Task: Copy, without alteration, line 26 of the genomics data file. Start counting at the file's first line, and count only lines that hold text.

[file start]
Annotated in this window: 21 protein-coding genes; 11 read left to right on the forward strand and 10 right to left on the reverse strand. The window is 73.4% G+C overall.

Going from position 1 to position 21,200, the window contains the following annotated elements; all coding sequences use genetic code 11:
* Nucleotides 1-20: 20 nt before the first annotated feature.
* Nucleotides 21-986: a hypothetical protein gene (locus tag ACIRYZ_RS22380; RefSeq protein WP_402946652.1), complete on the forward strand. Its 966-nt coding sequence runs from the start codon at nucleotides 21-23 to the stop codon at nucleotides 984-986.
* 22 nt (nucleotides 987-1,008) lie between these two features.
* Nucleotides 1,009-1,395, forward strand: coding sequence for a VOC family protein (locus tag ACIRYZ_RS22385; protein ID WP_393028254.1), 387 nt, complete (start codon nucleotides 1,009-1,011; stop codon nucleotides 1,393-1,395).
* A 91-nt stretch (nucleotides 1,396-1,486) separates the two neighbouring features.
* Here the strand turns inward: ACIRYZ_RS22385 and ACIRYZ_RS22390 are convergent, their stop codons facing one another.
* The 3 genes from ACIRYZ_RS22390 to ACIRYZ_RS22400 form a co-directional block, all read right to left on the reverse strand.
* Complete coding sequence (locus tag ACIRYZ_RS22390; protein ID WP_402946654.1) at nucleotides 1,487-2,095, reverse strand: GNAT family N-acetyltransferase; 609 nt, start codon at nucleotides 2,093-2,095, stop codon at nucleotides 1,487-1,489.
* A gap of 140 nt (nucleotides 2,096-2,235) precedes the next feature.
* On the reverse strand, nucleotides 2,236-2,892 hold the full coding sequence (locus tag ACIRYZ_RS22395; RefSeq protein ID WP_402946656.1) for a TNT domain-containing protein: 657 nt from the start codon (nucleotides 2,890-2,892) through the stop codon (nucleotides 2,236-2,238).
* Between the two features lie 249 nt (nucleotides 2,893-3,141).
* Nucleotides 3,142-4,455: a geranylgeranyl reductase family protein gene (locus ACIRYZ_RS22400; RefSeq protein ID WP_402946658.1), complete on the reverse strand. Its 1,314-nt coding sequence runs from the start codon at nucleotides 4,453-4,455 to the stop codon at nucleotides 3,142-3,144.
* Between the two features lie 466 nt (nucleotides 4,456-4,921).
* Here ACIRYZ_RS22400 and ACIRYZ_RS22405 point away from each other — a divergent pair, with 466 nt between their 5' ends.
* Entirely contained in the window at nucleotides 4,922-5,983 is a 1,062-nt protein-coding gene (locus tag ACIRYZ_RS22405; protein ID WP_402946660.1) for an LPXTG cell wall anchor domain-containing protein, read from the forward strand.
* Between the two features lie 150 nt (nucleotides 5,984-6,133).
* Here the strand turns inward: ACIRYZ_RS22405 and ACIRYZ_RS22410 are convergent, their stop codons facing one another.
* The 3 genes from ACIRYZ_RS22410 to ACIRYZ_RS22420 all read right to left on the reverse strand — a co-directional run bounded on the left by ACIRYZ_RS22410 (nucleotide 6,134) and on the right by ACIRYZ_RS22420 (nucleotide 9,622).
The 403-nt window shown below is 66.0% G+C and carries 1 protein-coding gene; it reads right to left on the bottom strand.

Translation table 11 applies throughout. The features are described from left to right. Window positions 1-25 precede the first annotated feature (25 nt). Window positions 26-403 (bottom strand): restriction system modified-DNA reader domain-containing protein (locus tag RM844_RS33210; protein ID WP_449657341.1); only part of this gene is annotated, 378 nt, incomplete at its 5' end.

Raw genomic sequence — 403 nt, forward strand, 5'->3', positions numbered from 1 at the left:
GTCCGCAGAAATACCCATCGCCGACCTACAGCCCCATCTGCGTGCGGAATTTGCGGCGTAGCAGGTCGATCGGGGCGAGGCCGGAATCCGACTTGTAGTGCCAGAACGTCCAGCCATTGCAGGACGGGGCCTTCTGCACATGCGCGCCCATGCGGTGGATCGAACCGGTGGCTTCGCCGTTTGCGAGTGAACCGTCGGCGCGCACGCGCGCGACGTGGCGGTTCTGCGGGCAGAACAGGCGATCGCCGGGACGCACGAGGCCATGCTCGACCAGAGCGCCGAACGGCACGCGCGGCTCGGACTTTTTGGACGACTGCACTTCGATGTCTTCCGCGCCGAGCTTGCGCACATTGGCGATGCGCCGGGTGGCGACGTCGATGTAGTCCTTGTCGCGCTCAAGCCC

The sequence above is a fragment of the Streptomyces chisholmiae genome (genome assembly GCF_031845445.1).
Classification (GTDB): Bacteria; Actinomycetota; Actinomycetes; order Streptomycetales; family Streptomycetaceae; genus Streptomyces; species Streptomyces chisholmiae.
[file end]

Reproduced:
Classification (GTDB): Bacteria; Actinomycetota; Actinomycetes; order Streptomycetales; family Streptomycetaceae; genus Streptomyces; species Streptomyces chisholmiae.